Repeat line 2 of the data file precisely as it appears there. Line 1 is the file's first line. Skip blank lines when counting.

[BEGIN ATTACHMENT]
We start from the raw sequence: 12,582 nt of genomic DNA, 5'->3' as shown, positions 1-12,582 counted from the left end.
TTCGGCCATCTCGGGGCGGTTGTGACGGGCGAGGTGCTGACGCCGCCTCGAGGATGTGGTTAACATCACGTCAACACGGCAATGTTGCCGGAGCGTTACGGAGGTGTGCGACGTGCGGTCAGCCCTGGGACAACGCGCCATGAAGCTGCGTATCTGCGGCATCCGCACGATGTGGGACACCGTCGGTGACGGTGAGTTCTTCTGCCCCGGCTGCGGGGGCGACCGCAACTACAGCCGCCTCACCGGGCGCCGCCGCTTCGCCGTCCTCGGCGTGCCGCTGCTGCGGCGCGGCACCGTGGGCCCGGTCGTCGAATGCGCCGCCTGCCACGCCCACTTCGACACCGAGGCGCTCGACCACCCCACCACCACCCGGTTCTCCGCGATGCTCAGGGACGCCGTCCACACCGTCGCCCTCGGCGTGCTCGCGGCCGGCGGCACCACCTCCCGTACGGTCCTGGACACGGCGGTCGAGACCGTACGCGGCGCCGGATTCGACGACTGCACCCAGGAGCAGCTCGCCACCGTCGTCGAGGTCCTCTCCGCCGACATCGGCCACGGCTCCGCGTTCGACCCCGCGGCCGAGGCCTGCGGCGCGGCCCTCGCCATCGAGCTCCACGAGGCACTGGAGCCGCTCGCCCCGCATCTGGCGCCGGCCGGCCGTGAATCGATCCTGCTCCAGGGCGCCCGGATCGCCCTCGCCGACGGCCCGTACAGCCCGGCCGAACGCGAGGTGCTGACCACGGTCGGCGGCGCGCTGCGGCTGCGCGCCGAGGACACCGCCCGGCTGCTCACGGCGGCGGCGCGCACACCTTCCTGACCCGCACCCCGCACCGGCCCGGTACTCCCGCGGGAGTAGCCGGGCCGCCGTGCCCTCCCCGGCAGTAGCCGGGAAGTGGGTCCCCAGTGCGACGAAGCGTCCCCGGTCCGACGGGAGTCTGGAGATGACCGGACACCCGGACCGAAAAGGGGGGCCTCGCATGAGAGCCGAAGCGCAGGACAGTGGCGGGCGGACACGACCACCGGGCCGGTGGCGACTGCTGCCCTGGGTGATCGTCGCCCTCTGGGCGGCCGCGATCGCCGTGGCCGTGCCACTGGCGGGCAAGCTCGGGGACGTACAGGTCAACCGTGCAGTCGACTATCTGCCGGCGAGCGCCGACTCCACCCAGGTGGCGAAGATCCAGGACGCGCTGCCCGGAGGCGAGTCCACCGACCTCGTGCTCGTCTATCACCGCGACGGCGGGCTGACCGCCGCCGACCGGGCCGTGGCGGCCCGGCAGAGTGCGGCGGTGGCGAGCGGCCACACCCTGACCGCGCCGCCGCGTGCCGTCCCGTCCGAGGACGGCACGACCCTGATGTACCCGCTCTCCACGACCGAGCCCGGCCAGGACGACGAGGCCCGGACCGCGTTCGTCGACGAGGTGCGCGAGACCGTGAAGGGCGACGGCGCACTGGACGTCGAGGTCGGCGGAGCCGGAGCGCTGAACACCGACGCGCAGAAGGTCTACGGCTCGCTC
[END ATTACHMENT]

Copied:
TTCGGCCATCTCGGGGCGGTTGTGACGGGCGAGGTGCTGACGCCGCCTCGAGGATGTGGTTAACATCACGTCAACACGGCAATGTTGCCGGAGCGTTACGGAGGTGTGCGACGTGCGGTCAGCCCTGGGACAACGCGCCATGAAGCTGCGTATCTGCGGCATCCGCACGATGTGGGACACCGTCGGTGACGGTGAGTTCTTCTGCCCCGGCTGCGGGGGCGACCGCAACTACAGCCGCCTCACCGGGCGCCGCCGCTTCGCCGTCCTCGGCGTGCCGCTGCTGCGGCGCGGCACCGTGGGCCCGGTCGTCGAATGCGCCGCCTGCCACGCCCACTTCGACACCGAGGCGCTCGACCACCCCACCACCACCCGGTTCTCCGCGATGCTCAGGGACGCCGTCCACACCGTCGCCCTCGGCGTGCTCGCGGCCGGCGGCACCACCTCCCGTACGGTCCTGGACACGGCGGTCGAGACCGTACGCGGCGCCGGATTCGACGACTGCACCCAGGAGCAGCTCGCCACCGTCGTCGAGGTCCTCTCCGCCGACATCGGCCACGGCTCCGCGTTCGACCCCGCGGCCGAGGCCTGCGGCGCGGCCCTCGCCATCGAGCTCCACGAGGCACTGGAGCCGCTCGCCCCGCATCTGGCGCCGGCCGGCCGTGAATCGATCCTGCTCCAGGGCGCCCGGATCGCCCTCGCCGACGGCCCGTACAGCCCGGCCGAACGCGAGGTGCTGACCACGGTCGGCGGCGCGCTGCGGCTGCGCGCCGAGGACACCGCCCGGCTGCTCACGGCGGCGGCGCGCACACCTTCCTGACCCGCACCCCGCACCGGCCCGGTACTCCCGCGGGAGTAGCCGGGCCGCCGTGCCCTCCCCGGCAGTAGCCGGGAAGTGGGTCCCCAGTGCGACGAAGCGTCCCCGGTCCGACGGGAGTCTGGAGATGACCGGACACCCGGACCGAAAAGGGGGGCCTCGCATGAGAGCCGAAGCGCAGGACAGTGGCGGGCGGACACGACCACCGGGCCGGTGGCGACTGCTGCCCTGGGTGATCGTCGCCCTCTGGGCGGCCGCGATCGCCGTGGCCGTGCCACTGGCGGGCAAGCTCGGGGACGTACAGGTCAACCGTGCAGTCGACTATCTGCCGGCGAGCGCCGACTCCACCCAGGTGGCGAAGATCCAGGACGCGCTGCCCGGAGGCGAGTCCACCGACCTCGTGCTCGTCTATCACCGCGACGGCGGGCTGACCGCCGCCGACCGGGCCGTGGCGGCCCGGCAGAGTGCGGCGGTGGCGAGCGGCCACACCCTGACCGCGCCGCCGCGTGCCGTCCCGTCCGAGGACGGCACGACCCTGATGTACCCGCTCTCCACGACCGAGCCCGGCCAGGACGACGAGGCCCGGACCGCGTTCGTCGACGAGGTGCGCGAGACCGTGAAGGGCGACGGCGCACTGGACGTCGAGGTCGGCGGAGCCGGAGCGCTGAACACCGACGCGCAGAAGGTCTACGGCTCGCTC